“Let us not be desirous of vain glory, provoking one another, envying one another.”– Galatians 5:26
Last night, the second series movie, a part of the A Seven Deadly Sins Story series, premiered on Lifetime. This movie centered around the deadly sin of ENVY. The story followed a young woman, Keisha (Serayah) that has had a hard life living with her mother Daisy, that spent the bulk of her existence as a hustler. After Daisy’s passing, Keisha makes it a point to reach back into a part of her life that mainly was never discussed. Hidden between the pages of a well-worn bible contained the contact information to a trucking company called Elijah Trucking.
Devising a plan with the help of her boyfriend, portrayed by DC Young Fly, she enters the lives of her long-lost sister, Gabrielle (Rose Rollins), her family, and most importantly, her father Elijah (Gregory Alan Williams). Keisha’s intents sway as she struggles between wanting the scam, steal and eventually attempt to overtake her sister’s life versus actually receiving the familial love that she had longed for since she was a young girl.
Other notable experiences in the movie include Kandi Burruss, Da Brat, Hosea Chanchez, and Clifton Powell, who starred in the previous film LUST. Gabrielle’s closest confidants and family begin to question her authenticity along with Keisha’s motives as the movie takes twists and turns to showcase the danger of having an envious spirit. But Keisha’s desire to become and overtake the thrown of her sister’s life comes at a high price that takes on her the emotional ride she never expected to experience.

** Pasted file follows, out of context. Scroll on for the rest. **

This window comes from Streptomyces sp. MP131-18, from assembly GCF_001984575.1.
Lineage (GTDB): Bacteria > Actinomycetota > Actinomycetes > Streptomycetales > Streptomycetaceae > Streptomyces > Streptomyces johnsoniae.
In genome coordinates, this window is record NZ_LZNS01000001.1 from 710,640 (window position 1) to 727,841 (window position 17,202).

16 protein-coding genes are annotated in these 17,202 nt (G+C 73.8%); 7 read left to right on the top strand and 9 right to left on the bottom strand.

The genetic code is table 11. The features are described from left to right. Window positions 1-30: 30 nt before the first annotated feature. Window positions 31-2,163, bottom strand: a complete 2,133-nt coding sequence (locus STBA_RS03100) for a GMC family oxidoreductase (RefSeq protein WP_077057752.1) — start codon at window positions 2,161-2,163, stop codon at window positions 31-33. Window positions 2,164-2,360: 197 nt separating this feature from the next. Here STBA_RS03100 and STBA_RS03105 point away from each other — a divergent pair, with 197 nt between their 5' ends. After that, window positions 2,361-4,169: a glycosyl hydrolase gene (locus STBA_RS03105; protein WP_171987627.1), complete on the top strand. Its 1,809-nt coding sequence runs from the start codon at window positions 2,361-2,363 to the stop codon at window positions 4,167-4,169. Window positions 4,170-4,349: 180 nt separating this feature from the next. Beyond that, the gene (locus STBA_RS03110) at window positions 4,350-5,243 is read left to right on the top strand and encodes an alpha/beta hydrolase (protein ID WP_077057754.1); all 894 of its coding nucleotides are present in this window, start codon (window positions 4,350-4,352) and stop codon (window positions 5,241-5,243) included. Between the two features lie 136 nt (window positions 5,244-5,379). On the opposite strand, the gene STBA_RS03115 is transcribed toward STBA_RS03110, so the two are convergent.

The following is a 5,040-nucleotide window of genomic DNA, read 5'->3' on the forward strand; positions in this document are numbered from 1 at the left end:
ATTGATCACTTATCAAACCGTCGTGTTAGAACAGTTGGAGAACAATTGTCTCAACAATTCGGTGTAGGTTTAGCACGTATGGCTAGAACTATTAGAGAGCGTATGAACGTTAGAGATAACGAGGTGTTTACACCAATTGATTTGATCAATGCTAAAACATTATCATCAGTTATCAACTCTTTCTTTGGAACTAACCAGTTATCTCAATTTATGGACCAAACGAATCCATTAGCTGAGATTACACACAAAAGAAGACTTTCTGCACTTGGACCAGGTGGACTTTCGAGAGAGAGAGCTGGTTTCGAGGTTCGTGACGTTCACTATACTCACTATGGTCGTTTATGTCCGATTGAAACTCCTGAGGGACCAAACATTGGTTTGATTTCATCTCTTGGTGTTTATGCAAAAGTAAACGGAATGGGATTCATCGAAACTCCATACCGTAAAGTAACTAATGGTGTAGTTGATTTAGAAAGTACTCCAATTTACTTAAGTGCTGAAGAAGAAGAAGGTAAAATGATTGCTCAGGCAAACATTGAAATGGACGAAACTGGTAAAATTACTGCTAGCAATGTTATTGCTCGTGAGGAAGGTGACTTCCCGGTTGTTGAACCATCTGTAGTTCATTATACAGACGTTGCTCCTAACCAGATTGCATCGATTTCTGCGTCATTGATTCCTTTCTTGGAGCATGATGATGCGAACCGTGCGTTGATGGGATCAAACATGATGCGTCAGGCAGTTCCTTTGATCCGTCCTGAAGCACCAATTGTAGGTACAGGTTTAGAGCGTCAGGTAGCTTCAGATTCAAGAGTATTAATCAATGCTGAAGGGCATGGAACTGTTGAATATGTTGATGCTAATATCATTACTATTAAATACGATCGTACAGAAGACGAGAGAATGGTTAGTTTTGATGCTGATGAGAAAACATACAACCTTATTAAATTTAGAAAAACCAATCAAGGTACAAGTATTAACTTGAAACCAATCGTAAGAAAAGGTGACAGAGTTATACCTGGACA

Overall, I can happily say that ENVY was another great installment in this series. A few points I want to review that stood out to me were the Arkansas reference, locale, and the overall performances of the lead and supporting characters. As an Arkansan, it was pretty funny to see the state referenced in the movie. Although the town was fictional, I appreciated the highlight. I also appreciated the fact that the accents were not exaggerated!
Time and time again, I have watched movies that supposedly have characters from Arkansas or the south, and they are generally depicted with a very noticeable drawl. Not denying that in some areas of the south and even in Arkansas, this does exist. However, just like anywhere else in the world, accents, personalities, and lifestyles vary here. The locale presented in the area was as authentic as possible, and I enjoyed seeing familiar references. I feel that Serayah did an incredible job of portraying the envious sister Keisha in the movie. Her devious manners and interaction helped drive the film and appear believable without it being over the top.
So, now that both films have aired, it’s time to do our part. If you haven’t seen ENVY, please check your local listings for additional airtimes. I’m confident that the other movies within the series will be produced but, it will become an actual reality with visible and virtual support.